One thing I've noticed over the years about those new to homeschooling is the depth and breadth of institutionalized thinking.
Even veteran homeschoolers fall back onto old habits of thinking without realizing it.
- age-graded curriculum
- focus on tests
- comparing our kids to others their age
- mimicking traditional classroom methods
It sounds rather alarmist and paranoid to say that schools have institutionalized us to the point where we have trouble thinking for ourselves. "Here come the black helicopters!" Most of us were in traditional classrooms for at least 12 years, and we don't consider ourselves that much the worse for it. After all, we are Homeschoolers - we are totally kicking the status quo in the derrière, right?
However, let's take a look at what it means to be 'institutionalized'.
The purpose of institutionalization is to control a large group of people with the smallest staff possible. Any organization has rules, and the larger and more complex the organization, the more rules become necessary for its orderly operation. This is not a bad thing in and of itself.
But when it comes to educating children, there are side effects we must consider.
Here are four tenets of institutionalization and what they often look like in our schools:
When a child enters a school, they are subject to certain security measures reinforcing the idea that they are no longer respected as an individual. While many procedures serve to keep students and staff safe, the trade-off is the child is now under their complete control. Parents fill out forms giving schools permission to act in loco parentis. Children are photographed, given physicals, labeled, and indexed. There are often strict rules about appearance and the kinds of items allowed to be in their possession. One's 4th Amendment rights against unlawful search and seizure are more relaxed in school setting, so their lockers, belongings, and even their person can be searched without a warrant.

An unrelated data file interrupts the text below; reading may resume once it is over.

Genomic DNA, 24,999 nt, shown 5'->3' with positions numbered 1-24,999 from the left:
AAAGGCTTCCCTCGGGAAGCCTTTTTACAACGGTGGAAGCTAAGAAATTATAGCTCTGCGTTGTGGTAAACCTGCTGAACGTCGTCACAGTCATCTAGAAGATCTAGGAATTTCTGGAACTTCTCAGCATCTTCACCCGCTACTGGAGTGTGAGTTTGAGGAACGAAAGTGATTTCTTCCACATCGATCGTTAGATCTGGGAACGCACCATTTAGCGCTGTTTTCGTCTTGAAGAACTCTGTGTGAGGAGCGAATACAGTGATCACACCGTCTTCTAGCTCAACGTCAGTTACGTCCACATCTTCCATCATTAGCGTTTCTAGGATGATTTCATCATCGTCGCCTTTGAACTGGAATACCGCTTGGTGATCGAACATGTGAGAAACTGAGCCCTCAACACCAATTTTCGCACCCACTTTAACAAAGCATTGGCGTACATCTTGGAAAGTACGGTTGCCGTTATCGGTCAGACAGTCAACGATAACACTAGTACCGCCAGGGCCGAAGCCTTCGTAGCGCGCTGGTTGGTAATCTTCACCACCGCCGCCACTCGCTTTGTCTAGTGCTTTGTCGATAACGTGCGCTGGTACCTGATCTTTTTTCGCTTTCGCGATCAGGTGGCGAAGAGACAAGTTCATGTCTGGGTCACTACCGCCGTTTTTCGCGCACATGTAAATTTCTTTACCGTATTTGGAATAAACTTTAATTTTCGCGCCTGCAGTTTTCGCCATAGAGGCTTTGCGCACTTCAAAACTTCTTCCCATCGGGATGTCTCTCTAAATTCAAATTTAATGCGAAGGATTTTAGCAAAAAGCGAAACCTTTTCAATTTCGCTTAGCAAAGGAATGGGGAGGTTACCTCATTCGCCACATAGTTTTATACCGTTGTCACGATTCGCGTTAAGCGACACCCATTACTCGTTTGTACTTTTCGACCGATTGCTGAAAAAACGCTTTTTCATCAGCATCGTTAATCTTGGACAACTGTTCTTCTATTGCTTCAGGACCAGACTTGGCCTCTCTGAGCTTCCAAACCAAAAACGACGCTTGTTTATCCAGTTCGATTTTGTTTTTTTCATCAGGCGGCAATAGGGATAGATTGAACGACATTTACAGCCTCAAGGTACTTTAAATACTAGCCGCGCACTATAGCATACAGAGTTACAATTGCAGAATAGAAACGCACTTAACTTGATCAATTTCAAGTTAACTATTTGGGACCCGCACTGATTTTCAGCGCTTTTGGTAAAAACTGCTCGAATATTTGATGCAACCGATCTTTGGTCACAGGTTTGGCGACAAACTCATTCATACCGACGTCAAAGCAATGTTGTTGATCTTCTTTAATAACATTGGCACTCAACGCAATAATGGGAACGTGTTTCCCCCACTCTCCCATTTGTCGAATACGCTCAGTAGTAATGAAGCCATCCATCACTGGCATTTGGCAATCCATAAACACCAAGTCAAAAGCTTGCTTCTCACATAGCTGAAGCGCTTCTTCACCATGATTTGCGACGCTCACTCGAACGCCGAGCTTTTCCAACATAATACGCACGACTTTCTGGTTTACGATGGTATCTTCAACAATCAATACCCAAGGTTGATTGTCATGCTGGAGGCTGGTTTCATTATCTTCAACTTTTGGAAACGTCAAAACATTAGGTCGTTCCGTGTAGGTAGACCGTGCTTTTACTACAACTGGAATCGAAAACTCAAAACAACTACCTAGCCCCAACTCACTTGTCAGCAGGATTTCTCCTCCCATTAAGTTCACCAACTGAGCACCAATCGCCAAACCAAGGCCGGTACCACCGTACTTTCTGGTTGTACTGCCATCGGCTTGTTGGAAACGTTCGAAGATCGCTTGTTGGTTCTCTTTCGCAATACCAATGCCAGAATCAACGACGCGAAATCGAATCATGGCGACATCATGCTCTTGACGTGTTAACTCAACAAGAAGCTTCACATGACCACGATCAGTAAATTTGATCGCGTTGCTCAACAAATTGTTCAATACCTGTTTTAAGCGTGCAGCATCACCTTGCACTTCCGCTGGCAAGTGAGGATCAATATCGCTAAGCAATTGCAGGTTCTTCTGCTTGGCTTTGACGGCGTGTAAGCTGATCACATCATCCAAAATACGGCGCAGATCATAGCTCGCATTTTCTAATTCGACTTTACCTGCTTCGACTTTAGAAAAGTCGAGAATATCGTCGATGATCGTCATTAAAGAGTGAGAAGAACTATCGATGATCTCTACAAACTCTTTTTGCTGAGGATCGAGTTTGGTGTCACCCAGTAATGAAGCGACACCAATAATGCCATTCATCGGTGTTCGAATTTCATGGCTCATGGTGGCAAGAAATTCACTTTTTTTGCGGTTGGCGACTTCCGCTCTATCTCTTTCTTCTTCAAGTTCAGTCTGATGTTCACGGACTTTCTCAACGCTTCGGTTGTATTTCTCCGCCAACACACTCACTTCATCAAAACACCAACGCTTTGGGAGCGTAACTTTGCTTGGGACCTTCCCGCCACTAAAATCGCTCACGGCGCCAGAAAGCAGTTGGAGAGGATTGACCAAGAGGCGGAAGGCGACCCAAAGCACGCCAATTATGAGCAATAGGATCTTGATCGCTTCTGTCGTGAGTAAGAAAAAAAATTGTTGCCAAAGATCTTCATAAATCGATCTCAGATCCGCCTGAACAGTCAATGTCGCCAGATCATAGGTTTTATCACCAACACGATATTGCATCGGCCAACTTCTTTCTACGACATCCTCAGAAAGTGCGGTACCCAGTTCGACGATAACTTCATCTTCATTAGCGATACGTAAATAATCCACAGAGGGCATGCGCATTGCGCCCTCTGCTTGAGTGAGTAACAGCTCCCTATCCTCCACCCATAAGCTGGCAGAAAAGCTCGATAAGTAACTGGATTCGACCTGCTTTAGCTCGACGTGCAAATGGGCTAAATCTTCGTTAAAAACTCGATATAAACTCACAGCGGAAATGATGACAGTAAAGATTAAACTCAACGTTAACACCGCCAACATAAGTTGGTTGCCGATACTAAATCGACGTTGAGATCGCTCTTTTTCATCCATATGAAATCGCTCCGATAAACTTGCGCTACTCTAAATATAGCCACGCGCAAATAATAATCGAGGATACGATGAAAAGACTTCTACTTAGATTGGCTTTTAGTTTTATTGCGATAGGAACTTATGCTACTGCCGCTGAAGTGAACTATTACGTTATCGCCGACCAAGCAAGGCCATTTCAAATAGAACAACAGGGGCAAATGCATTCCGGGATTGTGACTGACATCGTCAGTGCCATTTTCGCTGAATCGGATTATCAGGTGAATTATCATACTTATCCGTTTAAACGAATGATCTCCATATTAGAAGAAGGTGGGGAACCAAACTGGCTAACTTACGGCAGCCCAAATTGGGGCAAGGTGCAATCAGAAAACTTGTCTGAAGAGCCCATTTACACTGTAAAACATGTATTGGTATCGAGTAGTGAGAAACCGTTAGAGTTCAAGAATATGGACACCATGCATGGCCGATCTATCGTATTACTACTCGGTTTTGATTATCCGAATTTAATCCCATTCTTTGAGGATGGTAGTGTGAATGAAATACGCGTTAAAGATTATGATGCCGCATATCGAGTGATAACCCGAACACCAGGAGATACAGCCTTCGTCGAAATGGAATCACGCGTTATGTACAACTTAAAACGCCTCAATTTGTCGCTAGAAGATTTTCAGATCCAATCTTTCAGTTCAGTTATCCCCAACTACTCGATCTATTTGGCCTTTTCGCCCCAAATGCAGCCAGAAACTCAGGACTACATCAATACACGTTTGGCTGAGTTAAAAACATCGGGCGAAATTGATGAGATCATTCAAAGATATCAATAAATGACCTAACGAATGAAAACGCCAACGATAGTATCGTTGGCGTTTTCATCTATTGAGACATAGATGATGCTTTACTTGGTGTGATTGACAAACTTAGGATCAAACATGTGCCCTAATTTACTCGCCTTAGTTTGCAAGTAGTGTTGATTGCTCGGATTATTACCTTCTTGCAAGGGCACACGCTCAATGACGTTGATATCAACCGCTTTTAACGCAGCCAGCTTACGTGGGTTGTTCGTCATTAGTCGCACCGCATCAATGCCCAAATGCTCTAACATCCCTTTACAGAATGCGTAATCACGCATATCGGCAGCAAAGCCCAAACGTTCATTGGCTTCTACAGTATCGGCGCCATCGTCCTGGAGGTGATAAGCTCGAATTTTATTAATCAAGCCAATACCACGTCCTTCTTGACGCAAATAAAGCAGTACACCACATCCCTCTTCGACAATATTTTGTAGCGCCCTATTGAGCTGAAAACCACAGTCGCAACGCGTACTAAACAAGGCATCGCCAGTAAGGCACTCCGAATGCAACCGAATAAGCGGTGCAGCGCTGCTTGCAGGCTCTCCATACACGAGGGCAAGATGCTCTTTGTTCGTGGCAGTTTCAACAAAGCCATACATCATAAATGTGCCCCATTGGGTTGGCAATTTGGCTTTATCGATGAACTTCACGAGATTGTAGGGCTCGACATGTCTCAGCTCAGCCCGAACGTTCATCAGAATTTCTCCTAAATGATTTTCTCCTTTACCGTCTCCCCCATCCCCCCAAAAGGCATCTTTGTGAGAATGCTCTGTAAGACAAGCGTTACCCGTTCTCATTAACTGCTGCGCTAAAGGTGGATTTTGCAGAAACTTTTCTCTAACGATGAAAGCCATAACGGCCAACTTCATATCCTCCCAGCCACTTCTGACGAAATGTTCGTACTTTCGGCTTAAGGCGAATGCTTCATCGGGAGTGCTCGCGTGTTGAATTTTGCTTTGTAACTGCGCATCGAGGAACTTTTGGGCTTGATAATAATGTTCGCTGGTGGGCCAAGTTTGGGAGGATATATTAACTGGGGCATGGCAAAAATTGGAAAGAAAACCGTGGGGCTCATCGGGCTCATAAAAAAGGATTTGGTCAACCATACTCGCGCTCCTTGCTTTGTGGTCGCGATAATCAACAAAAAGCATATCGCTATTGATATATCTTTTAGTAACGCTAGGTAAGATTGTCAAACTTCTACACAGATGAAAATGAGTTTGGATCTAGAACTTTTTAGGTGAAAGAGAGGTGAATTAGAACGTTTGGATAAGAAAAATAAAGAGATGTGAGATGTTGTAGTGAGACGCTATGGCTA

The standard for the Fourth Amendment is different and considerably lower in the school context. The criminal standard requires law enforcement officials to demonstrate that they have “probable cause” that a crime has been committed. . .On school grounds or when students are within school district care—like a field trip—the standard is “reasonable suspicion” and no warrant is necessary. While privacy is still a factor, that relaxed approach allows school officials to conduct a search when one might be prohibited by the police. Center for Public Edcuation
They are also not allowed choices adults take for granted - there is a certain amount of class time in which a teacher must accomplish a certain amount of work, and individual concerns and needs simply cannot be taken into account.